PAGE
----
Expert Q&A: Childhood Vaccine Safety
Latest Healthy Kids News
By Kathleen Doheny
Reviewed by Jennifer Shu, MD
With misinformation about vaccines and health problems, it can be difficult for a parent to sort it all out.
For help, WebMD turned to the CDC's Frank DeStefano, MD, MPH, director of its immunization safety office.
Are there dangerous side effects or reactions to childhood vaccines?
Fortunately, dangerous side effects or reactions to vaccines are few and rare.
Probably the main one is anaphylaxis, a severe allergic reaction. But like I said, it's rare. It occurs on the order of one per several hundred thousand to one per million vaccinations.
The other condition is encephalopathy, and that is even more rare, primarily reported with the [old form] of pertussis [vaccine]. But that hasn't been used in the United States for more than 10 years.
In terms of reactions that have the potential to kill you or result in lasting disability, they are very rare.
We hear about adverse events; is that the same as a dangerous reaction?
An adverse event following immunization can be any adverse health condition that occurs after the vaccination. It doesn't necessarily have to be caused by the vaccine.
Can you give an example?
Vaccines are given to millions of people every year. A lot of people will have adverse health events that occur just coincidentally after vaccination. An adverse event of pregnancy is miscarriage, those occur in 10% or more of pregnancies. Often if a woman has a vaccine and then within several weeks has a miscarriage, there is the temptation to say the miscarriage was caused by the vaccine.
What does the CDC do when it gets a report that a vaccine has caused a serious side effect?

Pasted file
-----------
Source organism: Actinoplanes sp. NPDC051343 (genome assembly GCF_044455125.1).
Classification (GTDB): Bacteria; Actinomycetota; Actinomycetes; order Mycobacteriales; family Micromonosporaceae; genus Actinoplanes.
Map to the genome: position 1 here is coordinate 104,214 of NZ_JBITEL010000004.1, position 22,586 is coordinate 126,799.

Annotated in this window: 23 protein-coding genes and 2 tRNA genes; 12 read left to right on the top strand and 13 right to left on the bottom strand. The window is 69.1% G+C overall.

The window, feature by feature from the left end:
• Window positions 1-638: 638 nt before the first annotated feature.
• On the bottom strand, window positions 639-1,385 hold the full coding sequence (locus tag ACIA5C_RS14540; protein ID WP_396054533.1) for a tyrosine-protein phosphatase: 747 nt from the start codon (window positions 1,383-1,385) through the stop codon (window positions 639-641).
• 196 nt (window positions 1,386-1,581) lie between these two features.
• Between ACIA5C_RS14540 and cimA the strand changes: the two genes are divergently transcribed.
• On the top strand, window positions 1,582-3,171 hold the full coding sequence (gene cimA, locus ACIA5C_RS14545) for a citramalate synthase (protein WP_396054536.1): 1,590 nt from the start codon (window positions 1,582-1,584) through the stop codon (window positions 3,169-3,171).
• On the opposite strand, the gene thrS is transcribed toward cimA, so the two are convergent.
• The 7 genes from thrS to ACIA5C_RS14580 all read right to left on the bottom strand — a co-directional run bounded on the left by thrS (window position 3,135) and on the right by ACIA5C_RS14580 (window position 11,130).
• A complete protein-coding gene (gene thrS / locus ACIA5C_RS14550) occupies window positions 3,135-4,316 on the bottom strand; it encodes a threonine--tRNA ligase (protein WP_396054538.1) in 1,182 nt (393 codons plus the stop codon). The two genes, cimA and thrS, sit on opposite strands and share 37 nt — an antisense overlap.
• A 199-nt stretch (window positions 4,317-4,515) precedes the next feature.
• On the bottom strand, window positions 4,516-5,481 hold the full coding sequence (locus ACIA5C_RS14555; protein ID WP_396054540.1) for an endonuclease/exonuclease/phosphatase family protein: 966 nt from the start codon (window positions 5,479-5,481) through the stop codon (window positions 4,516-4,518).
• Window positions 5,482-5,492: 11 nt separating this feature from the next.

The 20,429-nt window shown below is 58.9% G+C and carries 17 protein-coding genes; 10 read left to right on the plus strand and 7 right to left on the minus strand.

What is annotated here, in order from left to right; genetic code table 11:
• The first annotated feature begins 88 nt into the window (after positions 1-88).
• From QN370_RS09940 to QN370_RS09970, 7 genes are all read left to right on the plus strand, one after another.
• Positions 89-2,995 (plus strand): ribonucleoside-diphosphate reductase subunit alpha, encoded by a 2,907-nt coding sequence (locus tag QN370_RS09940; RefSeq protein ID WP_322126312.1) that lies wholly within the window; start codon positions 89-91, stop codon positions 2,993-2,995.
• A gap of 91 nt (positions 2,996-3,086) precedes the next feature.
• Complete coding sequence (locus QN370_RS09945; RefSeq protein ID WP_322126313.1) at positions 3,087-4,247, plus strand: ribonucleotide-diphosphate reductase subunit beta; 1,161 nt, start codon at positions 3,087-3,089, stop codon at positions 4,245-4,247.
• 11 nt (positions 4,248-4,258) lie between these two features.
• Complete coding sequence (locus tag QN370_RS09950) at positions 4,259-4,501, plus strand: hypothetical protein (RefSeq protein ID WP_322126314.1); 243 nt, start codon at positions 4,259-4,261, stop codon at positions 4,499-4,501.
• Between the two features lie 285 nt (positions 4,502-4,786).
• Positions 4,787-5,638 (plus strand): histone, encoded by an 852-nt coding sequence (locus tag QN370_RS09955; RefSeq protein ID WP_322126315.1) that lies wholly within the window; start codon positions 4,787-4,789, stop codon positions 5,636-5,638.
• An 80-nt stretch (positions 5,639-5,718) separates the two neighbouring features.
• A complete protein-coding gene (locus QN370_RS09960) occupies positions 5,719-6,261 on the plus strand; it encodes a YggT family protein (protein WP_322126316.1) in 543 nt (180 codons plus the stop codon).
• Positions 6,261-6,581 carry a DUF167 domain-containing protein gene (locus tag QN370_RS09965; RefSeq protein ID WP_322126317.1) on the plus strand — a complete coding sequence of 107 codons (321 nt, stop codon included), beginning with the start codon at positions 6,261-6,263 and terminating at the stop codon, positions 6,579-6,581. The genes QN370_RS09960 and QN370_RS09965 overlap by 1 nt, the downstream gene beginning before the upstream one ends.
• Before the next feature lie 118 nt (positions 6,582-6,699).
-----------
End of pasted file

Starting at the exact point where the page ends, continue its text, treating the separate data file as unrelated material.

It depends on the nature of the condition. There is a routine reporting system; physicians can file reports. What we do depends on whether it is a known adverse reaction to a vaccine or whether it's not known.
We get as detailed information on the case as possible.
If it's a known adverse vaccine reaction, usually questions arise about the clinical management [for the patient]. For example, febrile seizures. This is a known adverse reaction after MMR [measles, mumps, rubella] vaccine, [occurring in] about 1 in 2,500 vaccinations.
It's known that febrile seizures following [vaccination] are known to be fairly benign with a good prognosis.
If it's an unknown reaction, often a physician will call and want to know if the vaccine caused it. We encourage the physician or provider to file a report. We review [the database] to see if there is kind of a pattern that does indicate this particular adverse event is occurring more frequently with this vaccine than with other vaccines.
Usually the next step would be to initiate more formal epidemiological investigation. Usually that is through our program called the Vaccine Safety Datalink (VSD). That's a collaboration we have with 8 managed care organizations.
They cover about 9 million people and they have electronic records.
Do vaccines cause autism?
The scientific evidence is clear that vaccines do not cause autism. The Institute of Medicine, IOM, issued a report in 2004. ... Studies since 2004 have continued to find no increased risk of autism following vaccination, including a study we published in Pediatrics.
Is it dangerous for kids to be getting so many vaccines at once?
The available scientific data show that simultaneous vaccination with multiple vaccines has no adverse effects on the normal childhood immune system.